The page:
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Wildland managers in the South use prescribed burning to reduce dangerous fuels, control understory hardwoods, combat disease, facilitate pine regeneration, and improve wildlife habitat. Burning techniques are highly developed, and prescribed burners believe they can use fire safely and without harmful effects on the environment. One serious problem remains. Burning that leads to smoked-in airports, highways, and towns will no longer be tolerated. Better weather predictions and practical guidelines for smoke management are needed. In the meantime, people doing prescribed burning can themselves avoid most smoke problems through restraint and common sense.
Document Type: Journal Article
Professor of Forestry, School of Forestry and Wildlife Management, Louisiana State Univ., Baton Rouge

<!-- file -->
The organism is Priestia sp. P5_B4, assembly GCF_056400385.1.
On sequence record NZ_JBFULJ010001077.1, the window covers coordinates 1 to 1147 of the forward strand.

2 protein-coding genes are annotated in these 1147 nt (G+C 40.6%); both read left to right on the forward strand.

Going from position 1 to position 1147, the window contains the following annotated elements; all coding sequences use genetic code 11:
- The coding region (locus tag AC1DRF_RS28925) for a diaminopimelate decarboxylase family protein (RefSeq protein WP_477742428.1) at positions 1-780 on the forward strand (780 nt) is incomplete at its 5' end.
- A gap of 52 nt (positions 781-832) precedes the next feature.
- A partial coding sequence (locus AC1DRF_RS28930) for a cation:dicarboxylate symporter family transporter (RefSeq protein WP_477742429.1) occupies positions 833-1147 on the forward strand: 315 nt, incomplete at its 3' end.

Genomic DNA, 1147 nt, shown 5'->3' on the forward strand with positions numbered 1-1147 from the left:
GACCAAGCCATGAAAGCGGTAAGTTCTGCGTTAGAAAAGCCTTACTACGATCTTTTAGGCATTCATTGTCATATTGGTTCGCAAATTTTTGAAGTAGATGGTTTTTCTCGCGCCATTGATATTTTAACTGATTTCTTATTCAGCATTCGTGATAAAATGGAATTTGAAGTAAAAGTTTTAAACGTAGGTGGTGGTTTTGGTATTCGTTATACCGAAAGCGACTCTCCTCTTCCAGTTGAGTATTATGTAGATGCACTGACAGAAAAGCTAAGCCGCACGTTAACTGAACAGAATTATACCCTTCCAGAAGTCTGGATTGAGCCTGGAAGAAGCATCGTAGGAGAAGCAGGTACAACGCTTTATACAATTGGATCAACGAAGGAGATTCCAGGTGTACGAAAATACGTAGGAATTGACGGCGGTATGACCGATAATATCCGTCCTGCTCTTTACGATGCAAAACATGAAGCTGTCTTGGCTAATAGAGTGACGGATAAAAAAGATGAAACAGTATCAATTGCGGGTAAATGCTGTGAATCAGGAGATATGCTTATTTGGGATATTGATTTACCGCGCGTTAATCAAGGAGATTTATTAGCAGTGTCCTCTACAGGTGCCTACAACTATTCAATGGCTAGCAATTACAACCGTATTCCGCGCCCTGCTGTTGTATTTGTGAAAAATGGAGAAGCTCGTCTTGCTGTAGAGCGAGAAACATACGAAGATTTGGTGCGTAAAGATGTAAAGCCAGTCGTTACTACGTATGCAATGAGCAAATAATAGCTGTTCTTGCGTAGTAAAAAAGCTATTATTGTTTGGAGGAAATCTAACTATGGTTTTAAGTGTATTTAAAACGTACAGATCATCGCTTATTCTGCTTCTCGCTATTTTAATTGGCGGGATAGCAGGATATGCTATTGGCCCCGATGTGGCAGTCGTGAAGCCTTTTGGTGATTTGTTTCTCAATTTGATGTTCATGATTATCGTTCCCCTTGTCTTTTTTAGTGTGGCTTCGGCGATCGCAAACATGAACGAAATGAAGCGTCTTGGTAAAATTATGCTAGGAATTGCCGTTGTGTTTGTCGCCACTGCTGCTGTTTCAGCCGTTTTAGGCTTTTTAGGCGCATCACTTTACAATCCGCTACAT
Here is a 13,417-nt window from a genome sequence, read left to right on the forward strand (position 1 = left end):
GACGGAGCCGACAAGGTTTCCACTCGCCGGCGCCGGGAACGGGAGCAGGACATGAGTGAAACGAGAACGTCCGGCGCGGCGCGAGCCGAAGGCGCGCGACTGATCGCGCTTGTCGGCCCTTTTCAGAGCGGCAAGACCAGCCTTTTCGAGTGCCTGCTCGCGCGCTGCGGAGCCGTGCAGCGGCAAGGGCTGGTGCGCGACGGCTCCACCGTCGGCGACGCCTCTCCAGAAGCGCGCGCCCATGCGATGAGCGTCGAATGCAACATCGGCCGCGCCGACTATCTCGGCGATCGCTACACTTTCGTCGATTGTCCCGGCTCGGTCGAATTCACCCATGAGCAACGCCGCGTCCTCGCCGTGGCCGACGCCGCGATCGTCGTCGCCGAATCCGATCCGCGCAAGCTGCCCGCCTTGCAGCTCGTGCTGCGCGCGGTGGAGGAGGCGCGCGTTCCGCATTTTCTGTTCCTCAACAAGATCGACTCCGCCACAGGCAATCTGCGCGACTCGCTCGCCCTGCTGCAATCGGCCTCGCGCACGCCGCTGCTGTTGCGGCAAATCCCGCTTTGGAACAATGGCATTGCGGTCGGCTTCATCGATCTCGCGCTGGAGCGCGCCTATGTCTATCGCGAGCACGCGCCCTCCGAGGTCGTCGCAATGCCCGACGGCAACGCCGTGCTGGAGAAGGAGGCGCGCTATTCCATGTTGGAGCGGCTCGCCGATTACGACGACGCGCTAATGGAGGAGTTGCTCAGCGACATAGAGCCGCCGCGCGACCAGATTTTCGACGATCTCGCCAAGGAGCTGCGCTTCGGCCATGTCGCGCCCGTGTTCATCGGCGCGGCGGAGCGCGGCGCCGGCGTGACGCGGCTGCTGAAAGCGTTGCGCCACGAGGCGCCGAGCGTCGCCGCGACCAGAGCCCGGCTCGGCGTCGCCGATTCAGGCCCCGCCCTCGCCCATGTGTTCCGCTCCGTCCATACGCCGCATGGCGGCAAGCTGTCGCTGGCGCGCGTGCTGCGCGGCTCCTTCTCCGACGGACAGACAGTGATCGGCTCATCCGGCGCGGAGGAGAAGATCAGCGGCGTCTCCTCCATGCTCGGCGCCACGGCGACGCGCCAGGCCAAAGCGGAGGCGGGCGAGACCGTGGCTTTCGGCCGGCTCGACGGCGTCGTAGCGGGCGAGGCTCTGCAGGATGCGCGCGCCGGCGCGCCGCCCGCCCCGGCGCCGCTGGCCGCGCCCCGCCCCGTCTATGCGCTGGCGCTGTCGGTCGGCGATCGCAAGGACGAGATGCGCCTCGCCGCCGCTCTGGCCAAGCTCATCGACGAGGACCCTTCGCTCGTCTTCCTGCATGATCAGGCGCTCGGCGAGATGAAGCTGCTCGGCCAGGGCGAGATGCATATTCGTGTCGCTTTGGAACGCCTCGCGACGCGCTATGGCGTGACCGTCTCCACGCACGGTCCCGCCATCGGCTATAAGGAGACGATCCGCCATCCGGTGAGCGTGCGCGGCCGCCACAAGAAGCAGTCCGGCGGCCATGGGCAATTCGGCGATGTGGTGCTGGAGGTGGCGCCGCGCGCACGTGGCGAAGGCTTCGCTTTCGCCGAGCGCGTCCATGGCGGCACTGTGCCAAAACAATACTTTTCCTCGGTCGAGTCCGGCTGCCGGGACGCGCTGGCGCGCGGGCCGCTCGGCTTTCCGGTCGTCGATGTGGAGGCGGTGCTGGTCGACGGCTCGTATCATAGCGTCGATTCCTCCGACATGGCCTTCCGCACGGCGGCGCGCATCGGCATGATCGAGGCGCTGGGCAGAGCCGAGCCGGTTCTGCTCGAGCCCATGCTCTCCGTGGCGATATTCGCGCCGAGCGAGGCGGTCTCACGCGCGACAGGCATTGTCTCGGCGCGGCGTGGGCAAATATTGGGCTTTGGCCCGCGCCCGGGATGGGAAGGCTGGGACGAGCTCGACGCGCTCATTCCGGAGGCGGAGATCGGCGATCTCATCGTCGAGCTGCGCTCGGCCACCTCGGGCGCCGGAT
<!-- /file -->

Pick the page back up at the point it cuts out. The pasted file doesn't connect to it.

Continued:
Publication date: October 1, 1973
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The Journal of Forestry is the most widely circulated scholarly forestry journal in the world. In print since 1902, the Journal has received several national awards for excellence. The mission of the Journal of Forestry is to advance the profession of forestry by keeping forest management professionals informed about significant developments and ideas in the many facets of forestry: economics, education and communication, entomology and pathology, fire, forest ecology, geospatial technologies, history, international forestry, measurements, policy, recreation, silviculture, social sciences, soils and hydrology, urban and community forestry, utilization and engineering, and wildlife management. The Journal is published bimonthly: January, March, May, July, September, and November.